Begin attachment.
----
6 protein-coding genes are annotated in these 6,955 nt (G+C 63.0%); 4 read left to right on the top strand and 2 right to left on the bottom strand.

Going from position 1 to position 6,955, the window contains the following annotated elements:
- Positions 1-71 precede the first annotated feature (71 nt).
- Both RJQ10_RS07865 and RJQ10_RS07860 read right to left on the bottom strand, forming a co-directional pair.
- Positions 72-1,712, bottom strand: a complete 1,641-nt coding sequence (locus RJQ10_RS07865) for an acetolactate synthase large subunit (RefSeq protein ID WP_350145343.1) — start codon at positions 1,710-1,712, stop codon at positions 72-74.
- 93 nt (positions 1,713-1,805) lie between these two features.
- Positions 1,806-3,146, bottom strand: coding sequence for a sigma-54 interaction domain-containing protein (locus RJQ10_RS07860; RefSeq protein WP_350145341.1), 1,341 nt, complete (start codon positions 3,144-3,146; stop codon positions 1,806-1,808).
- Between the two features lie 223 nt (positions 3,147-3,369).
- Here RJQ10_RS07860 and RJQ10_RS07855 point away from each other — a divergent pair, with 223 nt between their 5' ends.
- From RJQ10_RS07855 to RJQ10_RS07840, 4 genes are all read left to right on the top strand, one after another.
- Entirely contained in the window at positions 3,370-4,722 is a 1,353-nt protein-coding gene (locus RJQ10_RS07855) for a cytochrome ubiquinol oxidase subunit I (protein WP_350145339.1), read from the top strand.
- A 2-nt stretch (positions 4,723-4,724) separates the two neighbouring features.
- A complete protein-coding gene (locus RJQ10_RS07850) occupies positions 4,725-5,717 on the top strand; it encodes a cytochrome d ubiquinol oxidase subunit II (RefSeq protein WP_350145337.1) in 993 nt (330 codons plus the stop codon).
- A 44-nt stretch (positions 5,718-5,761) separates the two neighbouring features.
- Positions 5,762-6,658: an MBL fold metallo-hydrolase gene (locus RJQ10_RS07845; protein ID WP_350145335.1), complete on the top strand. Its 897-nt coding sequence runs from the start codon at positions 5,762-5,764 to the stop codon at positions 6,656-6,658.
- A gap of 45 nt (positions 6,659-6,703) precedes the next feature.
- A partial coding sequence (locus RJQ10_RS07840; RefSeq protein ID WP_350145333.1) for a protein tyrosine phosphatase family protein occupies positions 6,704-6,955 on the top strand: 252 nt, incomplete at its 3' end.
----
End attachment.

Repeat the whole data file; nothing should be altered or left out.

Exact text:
6 protein-coding genes are annotated in these 6,955 nt (G+C 63.0%); 4 read left to right on the top strand and 2 right to left on the bottom strand.

Going from position 1 to position 6,955, the window contains the following annotated elements:
- Positions 1-71 precede the first annotated feature (71 nt).
- Both RJQ10_RS07865 and RJQ10_RS07860 read right to left on the bottom strand, forming a co-directional pair.
- Positions 72-1,712, bottom strand: a complete 1,641-nt coding sequence (locus RJQ10_RS07865) for an acetolactate synthase large subunit (RefSeq protein ID WP_350145343.1) — start codon at positions 1,710-1,712, stop codon at positions 72-74.
- 93 nt (positions 1,713-1,805) lie between these two features.
- Positions 1,806-3,146, bottom strand: coding sequence for a sigma-54 interaction domain-containing protein (locus RJQ10_RS07860; RefSeq protein WP_350145341.1), 1,341 nt, complete (start codon positions 3,144-3,146; stop codon positions 1,806-1,808).
- Between the two features lie 223 nt (positions 3,147-3,369).
- Here RJQ10_RS07860 and RJQ10_RS07855 point away from each other — a divergent pair, with 223 nt between their 5' ends.
- From RJQ10_RS07855 to RJQ10_RS07840, 4 genes are all read left to right on the top strand, one after another.
- Entirely contained in the window at positions 3,370-4,722 is a 1,353-nt protein-coding gene (locus RJQ10_RS07855) for a cytochrome ubiquinol oxidase subunit I (protein WP_350145339.1), read from the top strand.
- A 2-nt stretch (positions 4,723-4,724) separates the two neighbouring features.
- A complete protein-coding gene (locus RJQ10_RS07850) occupies positions 4,725-5,717 on the top strand; it encodes a cytochrome d ubiquinol oxidase subunit II (RefSeq protein WP_350145337.1) in 993 nt (330 codons plus the stop codon).
- A 44-nt stretch (positions 5,718-5,761) separates the two neighbouring features.
- Positions 5,762-6,658: an MBL fold metallo-hydrolase gene (locus RJQ10_RS07845; protein ID WP_350145335.1), complete on the top strand. Its 897-nt coding sequence runs from the start codon at positions 5,762-5,764 to the stop codon at positions 6,656-6,658.
- A gap of 45 nt (positions 6,659-6,703) precedes the next feature.
- A partial coding sequence (locus RJQ10_RS07840; RefSeq protein ID WP_350145333.1) for a protein tyrosine phosphatase family protein occupies positions 6,704-6,955 on the top strand: 252 nt, incomplete at its 3' end.